When starting off on your recording journey it can be difficult to decide on which recording interface to buy. Also, keep in mind that the answer to the above question could be no interface. If you play an instrument and sing and want to record your song ideas this can be done with an app on your phone. However, to make a quality recording a good quality interface will likely be required.
I think a good starting point is to determine how many inputs you need now, and perhaps try to determine how many you may require in the not-so-distant future. If your going to be recording your voice and instrument tracks one at a time, and any drum tracks will be created using virtual instruments or recorded at another studio, you could likely get away with an interface that has two xlr/1/4” combo inputs. If you want to record an acoustic guitar and your vocal at the same time I would suggest an interface with two to four combo inputs. Let’s say you intend to record your acoustic drum kit or your entire band. Depending on how many mics you intend to use I suggest considering an interface with four to eight inputs, and even one that has ADAT inputs to allow for expansion at a later time.
Before suggesting specific interfaces I would like to mention that there are many companies selling excellent interfaces. I am only including the brands that I have had experience with directly, and also ones that have caught my attention in the past when I was doing research for myself or others. The following are my suggestions for interfaces:
|Two Channel Interfaces|
|Audient Evo 4|
|Focusrite Scarlett 2i2|
|Focusrite Clarett 2Pre|
|Solid State Logic SSL2+|
|Universal Audio Apollo Solo|
|Universal Audio Apollo Twin|
|Four Channel Interfaces|
|Audient EVO 8|
|Universal Audio Apollo x4|
|Eight or more Channel Interfaces|
|Focusrite Scarlett 18i8|
|Focusrite Clarett 4Pre|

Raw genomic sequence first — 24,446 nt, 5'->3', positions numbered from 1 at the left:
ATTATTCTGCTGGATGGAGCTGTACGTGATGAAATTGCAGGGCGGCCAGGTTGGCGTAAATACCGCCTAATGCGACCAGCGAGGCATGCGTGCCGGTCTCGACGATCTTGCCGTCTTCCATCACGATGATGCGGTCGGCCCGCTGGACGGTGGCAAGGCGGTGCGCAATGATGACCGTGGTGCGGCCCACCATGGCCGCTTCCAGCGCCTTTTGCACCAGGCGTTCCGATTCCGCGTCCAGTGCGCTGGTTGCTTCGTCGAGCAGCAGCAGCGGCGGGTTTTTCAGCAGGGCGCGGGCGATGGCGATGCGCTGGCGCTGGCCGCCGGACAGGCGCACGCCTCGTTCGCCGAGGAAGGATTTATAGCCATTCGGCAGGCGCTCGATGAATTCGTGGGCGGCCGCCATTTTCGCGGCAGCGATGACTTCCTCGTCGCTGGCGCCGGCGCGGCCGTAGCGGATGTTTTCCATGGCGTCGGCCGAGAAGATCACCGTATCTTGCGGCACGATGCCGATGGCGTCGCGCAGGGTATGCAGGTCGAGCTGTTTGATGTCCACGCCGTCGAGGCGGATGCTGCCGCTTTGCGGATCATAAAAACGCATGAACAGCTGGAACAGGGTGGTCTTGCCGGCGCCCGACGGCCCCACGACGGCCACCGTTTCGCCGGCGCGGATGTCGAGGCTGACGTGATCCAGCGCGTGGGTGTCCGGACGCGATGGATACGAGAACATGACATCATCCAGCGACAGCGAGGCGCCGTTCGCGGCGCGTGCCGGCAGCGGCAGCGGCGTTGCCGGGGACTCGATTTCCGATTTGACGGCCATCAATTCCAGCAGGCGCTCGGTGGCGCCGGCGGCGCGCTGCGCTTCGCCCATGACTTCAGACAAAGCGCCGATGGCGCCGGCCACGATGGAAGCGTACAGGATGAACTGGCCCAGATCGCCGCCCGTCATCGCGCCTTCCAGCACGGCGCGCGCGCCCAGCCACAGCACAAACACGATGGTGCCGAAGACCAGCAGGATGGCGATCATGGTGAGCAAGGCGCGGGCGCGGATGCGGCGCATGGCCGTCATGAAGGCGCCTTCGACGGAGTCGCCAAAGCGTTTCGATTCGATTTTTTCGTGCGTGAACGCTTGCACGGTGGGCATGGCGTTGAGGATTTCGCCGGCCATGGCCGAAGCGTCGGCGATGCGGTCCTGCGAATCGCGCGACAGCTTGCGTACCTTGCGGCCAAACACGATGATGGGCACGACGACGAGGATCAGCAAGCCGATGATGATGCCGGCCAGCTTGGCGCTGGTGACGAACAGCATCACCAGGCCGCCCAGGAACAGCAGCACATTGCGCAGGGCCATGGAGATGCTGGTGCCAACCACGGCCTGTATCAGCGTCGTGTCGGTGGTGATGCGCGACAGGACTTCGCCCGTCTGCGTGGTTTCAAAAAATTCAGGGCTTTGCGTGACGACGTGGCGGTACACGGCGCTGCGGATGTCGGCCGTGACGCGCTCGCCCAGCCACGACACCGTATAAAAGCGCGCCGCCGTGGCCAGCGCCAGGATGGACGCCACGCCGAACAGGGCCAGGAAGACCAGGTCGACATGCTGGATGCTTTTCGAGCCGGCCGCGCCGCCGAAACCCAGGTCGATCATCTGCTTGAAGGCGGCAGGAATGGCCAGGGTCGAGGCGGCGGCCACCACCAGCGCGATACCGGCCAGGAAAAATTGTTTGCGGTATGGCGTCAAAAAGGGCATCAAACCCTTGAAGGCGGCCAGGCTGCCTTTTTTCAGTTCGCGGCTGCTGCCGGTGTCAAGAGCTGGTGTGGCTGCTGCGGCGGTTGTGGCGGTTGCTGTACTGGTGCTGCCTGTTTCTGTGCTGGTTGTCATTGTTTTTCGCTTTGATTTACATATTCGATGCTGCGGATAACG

|Focusrite Scarlett 18i20|
|Focusrite Clarett 8Pre|
|RME Babyface Pro FS|
|RME Fireface 802|
|Universal Audio Apollo x8|
As you will see, with further investigation, the price of the above interfaces can vary a lot. For the most part, I feel that the “You get what you pay for” concept applies here. Look at what you require for inputs and features and then determine what you can afford to spend. There are many variations of the RME and Universal Audio interfaces. A thunderbolt interface may be worth considering to achieve lower latency. Don’t be discouraged though by the higher price of some of these interfaces. If you have awesome songs and you are a talented musician/producer, you can create inspiring art on any of the above units.
I recommended the above brands for the following reasons:
Audient: I own an Audient eight channel mic pre and am happy with the sound of this unit. Also, Audient stood behind their product when I needed assistance.
Focusrite: A friend has owned a Focusrite interface for several years and has positive things to say about his interface. I own Focusrite mic pres which sound great and have worked flawlessly for many years.
RME: I own an RME interface and it has been flawless for many years. I would certainly consider purchasing another one if I had to replace mine.
Solid State Logic: I do not have personal experience with the SSL unit, however, I did find its feature set to be intriguing when I was doing research for another person. The online demos I listened to sounded very good as well.
Universal Audio: I own a few products made by UA and they are excellent. I also find the ability to use the UA plugins in real-time with close to zero latency very enticing.
Everything in this article is based on my own opinions and experiences. Your mileage may vary based on your own situation and requirements.